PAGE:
The Puritan influence, in names as in ideas, has remained a good deal more potent in America than in England. The given name of the celebrated Praise-God Barebone marked a fashion which died out in England very quickly, but one still finds traces of it in America, e. g., in such women’s names as Faith, Hope, Prudence, Charity and Mercy, and in such men’s names as Peregrine. The religious obsession of the New England colonists is also kept in mind by the persistence of Biblical names: Ezra, Hiram, Ezekiel, Zechariah, Elijah, Elihu, and so on. These names excite the derision of the English; an American comic character, in an English play or novel, always bears one of them. Again, the fashion of using surnames as given names is far more widespread in America than in England. In this country, indeed, it takes on the character of a national habit; fully three out of four eldest sons, in families of any consideration, bear their mothers’ surnames as middle names. This fashion arose in England during the seventeenth century, and one of its fruits was the adoption of such well-known surnames as Stanley, Cecil, Howard, Douglas and Duncan as common given names. It died out over there during the eighteenth century, and today the great majority of Englishmen bear such simple given names as John, Charles and William—often four or five of them— but in America it has persisted. A glance at a roster of the presidents of the United States will show how firmly it has taken root. Of the eleven that have had middle names at all, six have had middle names that were family surnames, and two of the six have dropped their other given names and used these surnames. This custom, perhaps, has paved the way for another: that of making given names of any proper nouns that happen to strike the fancy. Thus General Sherman was named after an Indian chief, Tecumseh, and a Chicago judge was baptized Kenesaw Mountain in memory of the battle that General Sherman fought there. A late candidate for governor of New York had the curious given name of D-Cady, and a late American ethnologist, McGee, always insisted that his first name was simply W J, and that these letters were not initials and should not be followed by periods. Various familiar American given names, originally surnames, are almost unknown in England, among them, Washington, Jefferson, Jackson, Lincoln, Columbus and Lee. Chauncey forms a curious addition to the list. It was the surname of the second president of Harvard College, and was bestowed upon their offspring by numbers of his graduates. It then got into general use and acquired a typically American pronunciation, with the a of the first syllable flat. It is never encountered in England.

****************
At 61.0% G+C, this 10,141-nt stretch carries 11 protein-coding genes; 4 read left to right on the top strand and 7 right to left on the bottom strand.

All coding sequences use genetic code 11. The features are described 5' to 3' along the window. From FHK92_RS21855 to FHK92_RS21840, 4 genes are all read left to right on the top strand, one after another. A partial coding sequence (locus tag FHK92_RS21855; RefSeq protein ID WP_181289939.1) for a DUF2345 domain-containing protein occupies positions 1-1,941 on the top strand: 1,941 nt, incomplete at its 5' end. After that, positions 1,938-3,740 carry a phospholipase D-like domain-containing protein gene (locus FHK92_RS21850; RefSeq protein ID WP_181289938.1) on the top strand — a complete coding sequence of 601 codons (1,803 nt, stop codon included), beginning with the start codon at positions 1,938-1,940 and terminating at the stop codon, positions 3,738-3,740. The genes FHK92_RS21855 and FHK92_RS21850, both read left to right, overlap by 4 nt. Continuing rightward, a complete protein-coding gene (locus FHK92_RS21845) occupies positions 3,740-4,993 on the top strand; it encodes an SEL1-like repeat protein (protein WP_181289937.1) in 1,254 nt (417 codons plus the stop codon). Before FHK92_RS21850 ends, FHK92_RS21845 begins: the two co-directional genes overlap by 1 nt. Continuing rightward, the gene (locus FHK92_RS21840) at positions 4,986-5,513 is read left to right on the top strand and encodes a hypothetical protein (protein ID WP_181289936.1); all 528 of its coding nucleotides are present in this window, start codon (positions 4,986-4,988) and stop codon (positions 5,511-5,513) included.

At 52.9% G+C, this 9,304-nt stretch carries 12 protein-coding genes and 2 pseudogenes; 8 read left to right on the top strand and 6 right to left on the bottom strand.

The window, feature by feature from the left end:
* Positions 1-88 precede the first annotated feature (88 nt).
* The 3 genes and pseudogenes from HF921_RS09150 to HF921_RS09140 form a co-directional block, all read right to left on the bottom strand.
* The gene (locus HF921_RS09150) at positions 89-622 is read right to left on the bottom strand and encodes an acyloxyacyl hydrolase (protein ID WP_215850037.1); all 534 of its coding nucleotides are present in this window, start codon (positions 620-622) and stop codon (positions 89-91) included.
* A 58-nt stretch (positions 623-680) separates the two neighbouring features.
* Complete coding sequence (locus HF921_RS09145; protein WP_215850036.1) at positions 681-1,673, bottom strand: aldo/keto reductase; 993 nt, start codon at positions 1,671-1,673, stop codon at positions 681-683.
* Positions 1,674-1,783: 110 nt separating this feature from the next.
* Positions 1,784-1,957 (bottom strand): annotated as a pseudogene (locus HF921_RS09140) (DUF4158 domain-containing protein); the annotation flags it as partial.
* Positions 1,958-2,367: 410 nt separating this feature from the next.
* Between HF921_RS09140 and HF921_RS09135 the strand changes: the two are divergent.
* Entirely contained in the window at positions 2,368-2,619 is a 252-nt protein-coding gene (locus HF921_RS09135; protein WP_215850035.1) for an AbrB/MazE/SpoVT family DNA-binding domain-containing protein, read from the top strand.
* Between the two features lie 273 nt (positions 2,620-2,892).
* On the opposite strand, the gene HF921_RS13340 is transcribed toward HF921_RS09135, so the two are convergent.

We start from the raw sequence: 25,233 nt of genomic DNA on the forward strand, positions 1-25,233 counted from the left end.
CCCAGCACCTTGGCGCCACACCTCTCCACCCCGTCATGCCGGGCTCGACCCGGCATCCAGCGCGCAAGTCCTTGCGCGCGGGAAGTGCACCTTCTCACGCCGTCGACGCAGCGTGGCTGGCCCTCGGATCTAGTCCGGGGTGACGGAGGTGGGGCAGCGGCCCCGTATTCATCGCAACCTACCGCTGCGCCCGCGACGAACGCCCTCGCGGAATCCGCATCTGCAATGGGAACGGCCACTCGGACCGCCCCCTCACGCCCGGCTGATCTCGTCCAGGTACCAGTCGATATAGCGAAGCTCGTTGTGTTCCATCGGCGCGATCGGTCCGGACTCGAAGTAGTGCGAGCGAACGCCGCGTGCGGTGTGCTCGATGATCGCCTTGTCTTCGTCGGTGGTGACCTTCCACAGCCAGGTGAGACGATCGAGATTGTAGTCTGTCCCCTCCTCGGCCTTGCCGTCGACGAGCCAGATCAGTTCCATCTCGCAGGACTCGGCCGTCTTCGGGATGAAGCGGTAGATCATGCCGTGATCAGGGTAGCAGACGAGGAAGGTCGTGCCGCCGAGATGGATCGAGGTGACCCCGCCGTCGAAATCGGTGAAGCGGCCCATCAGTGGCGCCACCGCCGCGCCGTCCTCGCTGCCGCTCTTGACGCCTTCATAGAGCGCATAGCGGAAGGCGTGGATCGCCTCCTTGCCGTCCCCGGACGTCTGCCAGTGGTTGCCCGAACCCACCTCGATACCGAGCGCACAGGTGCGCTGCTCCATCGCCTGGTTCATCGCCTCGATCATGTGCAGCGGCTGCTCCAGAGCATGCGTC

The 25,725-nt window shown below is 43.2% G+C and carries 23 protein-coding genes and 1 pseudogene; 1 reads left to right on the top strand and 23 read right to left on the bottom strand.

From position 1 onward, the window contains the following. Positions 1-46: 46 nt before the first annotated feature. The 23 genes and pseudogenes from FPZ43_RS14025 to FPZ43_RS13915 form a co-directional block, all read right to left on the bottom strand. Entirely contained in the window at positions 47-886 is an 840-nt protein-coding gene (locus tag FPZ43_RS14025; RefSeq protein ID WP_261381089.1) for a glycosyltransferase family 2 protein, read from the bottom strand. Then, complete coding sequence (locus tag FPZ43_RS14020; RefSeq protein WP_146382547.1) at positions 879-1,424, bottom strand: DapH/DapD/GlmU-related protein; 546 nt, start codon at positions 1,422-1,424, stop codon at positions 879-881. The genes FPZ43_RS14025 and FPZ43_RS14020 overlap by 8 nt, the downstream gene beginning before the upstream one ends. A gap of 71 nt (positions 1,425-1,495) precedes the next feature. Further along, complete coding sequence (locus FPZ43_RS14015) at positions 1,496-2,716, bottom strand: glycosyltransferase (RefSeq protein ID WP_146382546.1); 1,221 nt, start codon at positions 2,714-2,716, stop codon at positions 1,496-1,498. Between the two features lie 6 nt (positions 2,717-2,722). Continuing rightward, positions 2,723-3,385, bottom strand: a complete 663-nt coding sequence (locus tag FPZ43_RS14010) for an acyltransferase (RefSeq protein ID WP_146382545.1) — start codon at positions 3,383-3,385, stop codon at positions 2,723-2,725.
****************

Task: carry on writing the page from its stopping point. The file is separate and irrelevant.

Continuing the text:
Americans, in general, manifest a much freer spirit in the invention of new given names than the English, who remain faithful, in the main, to the biblical and historical names. Dr. Louise Pound, that most alert observer of American speech-habits, lists some very curious coinages, among them the blends, Olouise (from Olive and Louise), Marjette (Marjorie+Henrietta), Maybeth (May+Elizabeth), Lunette (Luna+Nettie), Leilabeth (Leila+Elizabeth), Rosella (Rose+Bella), Adrielle (Adrienne+Belle), Birdene (Birdie+Pauline), Bethene (Elizabeth+Christine), Olabelle (Ola+Isabel), and Armina (Ardelia+Wilhelmina). Even surnames and men’s given names are employed in these feminine blends, as in Romiette (Romeo+Juliette), Adnelle (Addison+Nellie), Adelloyd (Addie+Lloyd), and Charline (Charles+Pauline). A woman professor in the Middle West has the given name of Eldarema, coined from those of her grandparents, Elkanah, Daniel, Rebecca and Mary. In some parts of the United States, particularly south of the Potomac, men’s given names are quite as fantastic. Hoke, Ollie and Champ are familiar to students of latter-day political history In the mountains of Tennessee one encounters such prodigies as Lute, Bink, Ott and Gin. The negroes, like the white immigrants, have a great liking for fancy given names. The old-time Janes, ’Lizas and Jinnies have almost disappeared. Among the ladies of color who have passed through my kitchen in Baltimore during the past twenty years have been Geneva, Nicholine, Leah, Celeste, Evelyn, Olivia, Blanche, Isabelle, Dellott, Irene and Violet.

In the pronunciation of various given names, as in that of many surnames, English and American usages differ. Evelyn, in England, is given two syllables instead of three, and the first is made to rhyme with leave. Irene is given three syllables, making it Irene-y. Ralph is pronounced Rafe. Jerome is accented on the first syllable; in America it is always accented on the second. In diminutives there are several differences. The English Jem is almost unknown in the United States and so are Hal and Alf. The English, on the other hand, seldom use Peggy, Teddy or Beth. In general there has been a tendency to drop diminutives. When I was a boy it was rare, at least in the South, to hear such names as Charles, William, Elizabeth, Frederick, Margaret and Lillian used in full, but now it is very common. This new custom, I believe, owes something to English example.